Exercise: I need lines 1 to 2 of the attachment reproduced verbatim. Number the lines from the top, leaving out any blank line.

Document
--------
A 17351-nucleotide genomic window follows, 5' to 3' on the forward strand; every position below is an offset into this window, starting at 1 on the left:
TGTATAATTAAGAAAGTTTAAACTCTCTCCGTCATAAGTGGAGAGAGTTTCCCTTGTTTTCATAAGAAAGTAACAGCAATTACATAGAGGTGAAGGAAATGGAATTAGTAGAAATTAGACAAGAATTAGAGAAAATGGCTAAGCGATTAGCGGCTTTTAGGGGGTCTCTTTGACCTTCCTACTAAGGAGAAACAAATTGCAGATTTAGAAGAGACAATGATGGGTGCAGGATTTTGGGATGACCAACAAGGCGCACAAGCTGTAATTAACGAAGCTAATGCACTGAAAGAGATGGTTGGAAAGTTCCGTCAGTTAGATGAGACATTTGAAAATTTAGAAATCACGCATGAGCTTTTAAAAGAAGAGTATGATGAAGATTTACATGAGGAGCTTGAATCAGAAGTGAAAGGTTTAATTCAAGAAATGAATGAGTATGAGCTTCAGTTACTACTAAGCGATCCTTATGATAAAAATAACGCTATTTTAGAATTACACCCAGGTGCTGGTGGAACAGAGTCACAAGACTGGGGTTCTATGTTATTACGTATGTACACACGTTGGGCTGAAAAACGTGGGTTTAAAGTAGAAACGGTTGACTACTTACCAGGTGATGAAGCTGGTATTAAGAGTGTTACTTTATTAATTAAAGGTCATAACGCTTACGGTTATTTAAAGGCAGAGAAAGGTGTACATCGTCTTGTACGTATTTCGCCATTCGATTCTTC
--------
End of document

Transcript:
A 17351-nucleotide genomic window follows, 5' to 3' on the forward strand; every position below is an offset into this window, starting at 1 on the left:
TGTATAATTAAGAAAGTTTAAACTCTCTCCGTCATAAGTGGAGAGAGTTTCCCTTGTTTTCATAAGAAAGTAACAGCAATTACATAGAGGTGAAGGAAATGGAATTAGTAGAAATTAGACAAGAATTAGAGAAAATGGCTAAGCGATTAGCGGCTTTTAGGGGGTCTCTTTGACCTTCCTACTAAGGAGAAACAAATTGCAGATTTAGAAGAGACAATGATGGGTGCAGGATTTTGGGATGACCAACAAGGCGCACAAGCTGTAATTAACGAAGCTAATGCACTGAAAGAGATGGTTGGAAAGTTCCGTCAGTTAGATGAGACATTTGAAAATTTAGAAATCACGCATGAGCTTTTAAAAGAAGAGTATGATGAAGATTTACATGAGGAGCTTGAATCAGAAGTGAAAGGTTTAATTCAAGAAATGAATGAGTATGAGCTTCAGTTACTACTAAGCGATCCTTATGATAAAAATAACGCTATTTTAGAATTACACCCAGGTGCTGGTGGAACAGAGTCACAAGACTGGGGTTCTATGTTATTACGTATGTACACACGTTGGGCTGAAAAACGTGGGTTTAAAGTAGAAACGGTTGACTACTTACCAGGTGATGAAGCTGGTATTAAGAGTGTTACTTTATTAATTAAAGGTCATAACGCTTACGGTTATTTAAAGGCAGAGAAAGGTGTACATCGTCTTGTACGTATTTCGCCATTCGATTCTTC